All achievements were led by teams with a common purpose – to develop an institution of academic excellence. “They were not the product of individual effort.
“I was able to create and identify a team of people – it was never an accident that I worked with the people I did.
“I do not publish or do research. All I could do was inspire others to do so. That inspiration multiplies if you have disciples to take the message through.”
The leadership at UKZN, particularly at the level of the executive and the deans, distinguished themselves by showing consistent courage in translating the shared vision of the university into reality.
Unique among South African universities is the devolution of power through the institution’s structure.
“As vice-chancellor, I was conscious of the need to devolve my powers to others in order for them to be able to express their own leadership strengths. In this way one gives space for more diverse creativity in the institution.”
Also critical was the support of the council – the university’s highest governing body.
“One of the pleasures of working at UKZN was derived from the quality of leadership at council (level). We faced criticism as an institution, but we stuck to our strategy and we had the support of all chairs of council and the executive, all of whom understood that we were living in a new country with new values and different emphases.”
Does Makgoba have any regrets about any aspects of his tenure as vice-chancellor? Not really, he says.
“There were obviously limitations in time, capacity and resources that affected what I could realistically achieve. I adopted a focused approach aimed at research because I knew it would translate into a number of positive spin-offs for the institution.
“But if I were to be analytical, I think I could have spent more time promoting the development of sports. At this point, it’s easy to identify this gap, but at the time there were a number of issues competing for my attention.”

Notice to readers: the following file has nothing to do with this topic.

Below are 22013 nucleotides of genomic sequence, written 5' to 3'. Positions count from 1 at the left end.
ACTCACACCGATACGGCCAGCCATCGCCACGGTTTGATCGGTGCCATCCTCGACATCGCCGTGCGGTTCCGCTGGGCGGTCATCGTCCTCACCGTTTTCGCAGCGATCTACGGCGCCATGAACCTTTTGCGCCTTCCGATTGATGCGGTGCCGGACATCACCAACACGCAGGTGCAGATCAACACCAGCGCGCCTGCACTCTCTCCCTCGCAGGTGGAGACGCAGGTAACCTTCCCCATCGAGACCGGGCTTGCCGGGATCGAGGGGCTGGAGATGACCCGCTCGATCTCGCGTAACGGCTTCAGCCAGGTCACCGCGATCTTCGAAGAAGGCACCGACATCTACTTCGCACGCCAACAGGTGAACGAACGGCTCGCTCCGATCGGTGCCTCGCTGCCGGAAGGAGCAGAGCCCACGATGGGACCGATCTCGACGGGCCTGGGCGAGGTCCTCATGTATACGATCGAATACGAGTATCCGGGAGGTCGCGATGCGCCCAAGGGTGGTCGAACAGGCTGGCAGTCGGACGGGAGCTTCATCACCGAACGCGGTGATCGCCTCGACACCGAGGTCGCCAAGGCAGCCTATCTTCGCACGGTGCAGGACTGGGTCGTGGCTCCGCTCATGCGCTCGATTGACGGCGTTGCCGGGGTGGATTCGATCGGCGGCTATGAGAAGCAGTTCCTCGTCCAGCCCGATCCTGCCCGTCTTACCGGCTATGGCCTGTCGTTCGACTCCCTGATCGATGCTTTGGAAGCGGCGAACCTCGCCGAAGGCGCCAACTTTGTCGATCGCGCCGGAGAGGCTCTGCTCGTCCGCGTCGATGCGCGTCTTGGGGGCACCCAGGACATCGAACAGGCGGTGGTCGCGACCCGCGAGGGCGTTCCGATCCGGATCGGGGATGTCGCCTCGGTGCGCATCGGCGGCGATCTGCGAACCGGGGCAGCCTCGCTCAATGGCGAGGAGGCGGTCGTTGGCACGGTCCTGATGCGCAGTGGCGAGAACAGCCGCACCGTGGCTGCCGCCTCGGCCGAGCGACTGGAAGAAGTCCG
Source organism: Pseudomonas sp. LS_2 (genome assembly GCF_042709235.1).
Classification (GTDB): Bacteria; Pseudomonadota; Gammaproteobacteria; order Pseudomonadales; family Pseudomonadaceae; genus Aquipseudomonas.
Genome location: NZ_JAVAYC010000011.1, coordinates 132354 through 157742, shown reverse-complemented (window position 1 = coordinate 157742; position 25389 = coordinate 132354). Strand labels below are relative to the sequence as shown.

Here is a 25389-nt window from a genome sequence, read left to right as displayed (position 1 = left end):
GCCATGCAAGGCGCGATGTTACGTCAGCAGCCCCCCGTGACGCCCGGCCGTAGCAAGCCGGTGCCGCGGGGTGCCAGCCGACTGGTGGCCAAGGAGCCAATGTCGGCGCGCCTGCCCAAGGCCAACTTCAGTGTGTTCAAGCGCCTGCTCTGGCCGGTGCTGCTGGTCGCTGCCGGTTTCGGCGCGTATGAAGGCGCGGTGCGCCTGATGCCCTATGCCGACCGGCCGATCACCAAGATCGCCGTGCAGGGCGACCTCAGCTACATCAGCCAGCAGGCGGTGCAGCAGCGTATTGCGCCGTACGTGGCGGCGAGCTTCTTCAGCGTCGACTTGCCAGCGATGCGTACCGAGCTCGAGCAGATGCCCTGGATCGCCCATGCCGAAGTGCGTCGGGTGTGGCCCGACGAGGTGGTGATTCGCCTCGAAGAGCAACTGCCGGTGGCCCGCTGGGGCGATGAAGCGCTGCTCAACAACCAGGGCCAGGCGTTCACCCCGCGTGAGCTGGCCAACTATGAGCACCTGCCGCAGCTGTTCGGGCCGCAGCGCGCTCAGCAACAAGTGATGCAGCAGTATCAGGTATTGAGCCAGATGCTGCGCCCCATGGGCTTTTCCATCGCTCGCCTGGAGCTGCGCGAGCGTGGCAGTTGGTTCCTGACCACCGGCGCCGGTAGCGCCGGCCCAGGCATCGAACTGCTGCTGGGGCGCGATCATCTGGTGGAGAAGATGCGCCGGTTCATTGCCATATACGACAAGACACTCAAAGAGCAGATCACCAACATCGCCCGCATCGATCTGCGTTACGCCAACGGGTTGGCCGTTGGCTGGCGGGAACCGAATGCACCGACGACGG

According to Makgoba, UKZN’s establishment and development was underpinned at a fundamental level by good governance.
“Governance structures set the tone and environment in which universities operate – and a robust, transparent governance structure is an absolute necessity. All our council chairs have driven this approach.”
Another bonus was that the new university was able to leverage large sums of money from international foundations for the development of world-class research facilities such as the Africa Centre, the KwaZulu-Natal Research Institute for Tuberculosis and HIV/Aids, and the Centre for the Aids Programme of Research in South Africa, or Caprisa.
“During this period, the government also actively supported the merger and gave us resources,” said Makgoba.
For example, the R90-million Biological and Conservation Sciences building was the product of a Department of Higher Education and Training grant, and the UNITE School of Engineering “green” building was funded through a R20m grant from the Department of Science and Technology.
Makgoba said he was happy that UKZN had avoided the kind of anguish and upheaval over symbols and transformation experienced more recently at other universities.
“We are fortunate at UKZN to have embraced change early on,” he said. “What you see at universities around the country reflects the nature of our society’s development… You can’t have Africans pretending to be anything other than African. They are what they are and they will bring their social values into the university.”
Makgoba ascribes the poor level of transformation at institutions to poor leadership.
“Academics love vice-chancellors who do nothing, say nothing and are nobody. They love vice-chancellors who lack clarity of vision, are ambiguous, wishy-washy in their manner of speaking and have no courage… because this allows for privilege, poor performance, the status quo, mediocrity and pervasive corruption.
“Clarity of vision, integrity and courage are needed to transform and overhaul this archaic, race-riddled and underperforming system.”
Without giving away too many details, Makgoba says he will be taking up an important job at a “national level”.
In the meantime, he is writing a chapter for the Oxford Textbook of Medicine on research in resource-constrained countries. He is serving as a health expert on the Defence Force Service Commission for five years and is a trustee of the Nelson Mandela Leadership and Research Policy Unit. He will also continue chairing the oversight committee for transformation at public-funded universities.
“For the moment, I’m enjoying being in the countryside and spending time with my parents. My siblings have been popping in and out and my first month of retirement has been peaceful. I’m grateful for the opportunity to have served and led the university and for what the university did for me.”